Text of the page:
In the three weeks since St. Nicholas came to Moscow, more than 300,000 people have stood in huge lines for up to 10 hours to visit a gilded ark thought to carry his bone fragments. Yet the queues stretching down the Moscow River embankment from Christ the Savior Cathedral are something of their own marvel.
The massive turnout to see the saint’s relics, which are on loan from their home in Bari, Italy for the first time, underline how strongly the Orthodox Church has become a part of Russians’ sense of themselves a quarter-century after the collapse of the officially atheist Soviet Union.
“It was tough, but you got a chance to think about your life, all the problems and the sins you have committed,” economist Svetlana Dzhuma, 24, said after exiting the cathedral in a state of elation.
President Vladimir Putin, who says he was secretly baptized in the Russian Orthodox Church as an infant, paid his respects to the relics on the day they arrived in Moscow, where photos of him kissing the ark were widely featured in Russian media.
Although Russians remain predominantly secular and have opposed church-backed initiatives such as a ban on abortions or public school classes on Orthodox Church teachings, the overwhelming majority of them strongly identify as Russian Orthodox.
Nicholas, who died in 343, never set foot in the territory that became Russia. But he has become the Russian Orthodox Church’s most popular saint, credited with miracles and with preventing catastrophes in Russia. His prominence in the church has made the relics something of a must-see even for people who are not regular church-goers.
Russia has witnessed a Christian revival since the crumbling Soviet state began to loosen its grip on religious life in the late 1980s. The percentage of Russians calling themselves Christian Orthodox shot up from 17 percent to around 77 percent, Lev Gudkov, director of the independent Levada Center polling and research organization, said.
Stable 7 percent
However, roughly 40 percent of those who identify as Orthodox Christians say they do not believe in God or eternal life, and the number of churchgoers who take communion is stable at around 7 percent.
Gudkov described the thinking as “a very superficial change in identity: I’m a Russian, therefore Orthodox. It’s a change from the Soviet identity to an ethnic Russian and religious one.”
Putin in his third term as president has evoked Russia’s Christian roots and relied on the church to provide the ideological backing for his policies at home and abroad. Among his justifications for Russia annexing Crimea from Ukraine was that the ancient settlement of Chersonesus there is as important to Russians as Jerusalem’s Temple Mount is to Jews, Muslims and Christians.
The Orthodox Church got permission to host the St. Nicholas relics after Patriarch Kirill met with Pope Francis last year in the first such meeting between the leaders of the two religions since the Eastern Orthodox and Roman Catholic churches split about a millennium ago. The ark will be on display, first in Moscow and later in St. Petersburg, until the end of July.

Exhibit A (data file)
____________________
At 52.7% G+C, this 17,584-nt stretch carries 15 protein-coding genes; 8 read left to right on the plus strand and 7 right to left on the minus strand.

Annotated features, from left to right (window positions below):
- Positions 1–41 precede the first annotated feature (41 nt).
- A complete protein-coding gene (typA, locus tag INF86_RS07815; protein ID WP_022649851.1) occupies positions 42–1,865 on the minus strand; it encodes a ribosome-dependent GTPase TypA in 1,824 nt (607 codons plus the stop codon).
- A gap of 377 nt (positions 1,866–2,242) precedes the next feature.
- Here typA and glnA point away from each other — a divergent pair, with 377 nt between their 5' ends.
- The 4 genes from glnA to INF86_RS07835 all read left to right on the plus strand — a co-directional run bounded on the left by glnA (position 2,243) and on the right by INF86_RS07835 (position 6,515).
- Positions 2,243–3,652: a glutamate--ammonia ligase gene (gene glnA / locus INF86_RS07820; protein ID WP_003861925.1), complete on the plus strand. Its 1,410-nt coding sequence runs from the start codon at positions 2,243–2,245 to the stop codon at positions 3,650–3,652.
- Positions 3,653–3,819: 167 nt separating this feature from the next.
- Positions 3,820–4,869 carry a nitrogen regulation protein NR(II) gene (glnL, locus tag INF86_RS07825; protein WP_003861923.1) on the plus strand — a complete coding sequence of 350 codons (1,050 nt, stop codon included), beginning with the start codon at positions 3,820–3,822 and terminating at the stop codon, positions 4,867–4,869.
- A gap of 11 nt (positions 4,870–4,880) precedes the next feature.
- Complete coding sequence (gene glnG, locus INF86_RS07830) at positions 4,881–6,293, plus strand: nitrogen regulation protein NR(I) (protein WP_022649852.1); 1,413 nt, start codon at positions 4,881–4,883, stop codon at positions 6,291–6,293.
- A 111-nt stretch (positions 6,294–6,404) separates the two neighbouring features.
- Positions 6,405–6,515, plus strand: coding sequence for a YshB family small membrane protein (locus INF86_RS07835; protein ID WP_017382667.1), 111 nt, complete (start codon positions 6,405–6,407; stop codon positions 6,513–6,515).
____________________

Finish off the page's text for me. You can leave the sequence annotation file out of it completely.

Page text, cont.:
Resurgence of faith
Speaking after a prayer celebrating the relics’ arrival, Kirill referred to the crowds of believers waiting to see the relics as a sign of the resurgence of faith.
“If someone has the energy to stand seven, eight hours or longer on the street, in the heat, in the cold, under the rain, it speaks of a very strong faith,” he said.
Yulia Kamolova, a 34-year-old accountant, got up at 5 a.m. and stood in line for nine hours to see the relics “to cleanse myself” and to show them to her 12-year-old son. Retired pharmacist Svetlana Timonina said Nicholas, known in Russia as “the wonderworker,” was her favorite saint and that he had answered her prayers in the past.
Many in the line spoke of the miracles for which they prayed. Andrei Olenko, 52, said he traveled from Crimea hoping for a turnaround for the former farming collective where he works.
“Our farm is falling apart, and we would like (St. Nicholas) to help the farm,” Olenko said.
The Levada Center’s Gudkov said “this craving for a miracle, craving for a cure,” is becoming noticeable as the country’s disillusioned people have started pinning their hopes for a better future to a blind faith in the supernatural instead of on the ideal of a democratic government.
“People were waiting for a miracle, that once they gave up the Soviet ideology and Soviet state they will get prosperous — and then it didn’t happen,” he said.
Xenia Loutchenko, a Moscow-based commentator on church affairs, said it would be an oversimplification to dismiss those lined up to visit the relics as ignorant or superstitious, as many of Moscow’s atheists have.
What fuels this craving for a miracle is that with standards of living falling, Russians have little faith in a positive change from social institutions or the government.
“The thing is, people don’t have much to hope for with the current state of our health care, what people hear from doctors and bureaucrats: They have nothing else to rely on, other than to go and pray.”